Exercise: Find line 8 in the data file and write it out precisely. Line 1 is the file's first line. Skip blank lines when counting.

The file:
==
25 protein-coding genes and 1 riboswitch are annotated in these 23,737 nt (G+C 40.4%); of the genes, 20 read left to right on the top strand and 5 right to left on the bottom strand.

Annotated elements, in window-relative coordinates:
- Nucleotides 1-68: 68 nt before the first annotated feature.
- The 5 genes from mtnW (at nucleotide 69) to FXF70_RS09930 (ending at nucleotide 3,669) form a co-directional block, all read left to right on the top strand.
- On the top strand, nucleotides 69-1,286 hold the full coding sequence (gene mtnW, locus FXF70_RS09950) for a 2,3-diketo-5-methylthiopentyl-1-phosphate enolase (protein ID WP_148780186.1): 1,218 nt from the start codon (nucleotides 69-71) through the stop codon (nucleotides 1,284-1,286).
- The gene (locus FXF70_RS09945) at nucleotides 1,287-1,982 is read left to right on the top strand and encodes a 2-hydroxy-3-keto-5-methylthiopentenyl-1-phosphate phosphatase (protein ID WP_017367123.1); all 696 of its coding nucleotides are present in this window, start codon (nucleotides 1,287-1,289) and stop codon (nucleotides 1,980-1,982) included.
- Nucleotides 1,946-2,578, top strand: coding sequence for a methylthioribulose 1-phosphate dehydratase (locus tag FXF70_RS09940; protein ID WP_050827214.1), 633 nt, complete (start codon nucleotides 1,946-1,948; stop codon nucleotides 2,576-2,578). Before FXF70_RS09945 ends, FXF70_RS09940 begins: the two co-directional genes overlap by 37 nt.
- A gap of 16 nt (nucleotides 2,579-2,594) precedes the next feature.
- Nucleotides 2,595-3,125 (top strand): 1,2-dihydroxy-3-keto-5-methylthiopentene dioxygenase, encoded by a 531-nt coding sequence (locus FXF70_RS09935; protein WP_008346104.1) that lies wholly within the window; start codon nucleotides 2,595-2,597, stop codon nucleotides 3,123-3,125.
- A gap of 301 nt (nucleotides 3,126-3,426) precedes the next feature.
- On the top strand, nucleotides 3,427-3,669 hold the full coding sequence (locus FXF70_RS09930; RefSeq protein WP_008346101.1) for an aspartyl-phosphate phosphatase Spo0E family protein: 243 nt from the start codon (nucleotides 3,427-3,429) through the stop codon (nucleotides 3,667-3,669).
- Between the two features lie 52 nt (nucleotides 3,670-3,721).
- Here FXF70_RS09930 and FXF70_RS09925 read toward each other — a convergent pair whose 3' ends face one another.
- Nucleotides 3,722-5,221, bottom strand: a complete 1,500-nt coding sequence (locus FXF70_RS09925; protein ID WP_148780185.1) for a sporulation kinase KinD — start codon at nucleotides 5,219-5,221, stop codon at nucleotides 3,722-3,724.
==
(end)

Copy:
- A gap of 16 nt (nucleotides 2,579-2,594) precedes the next feature.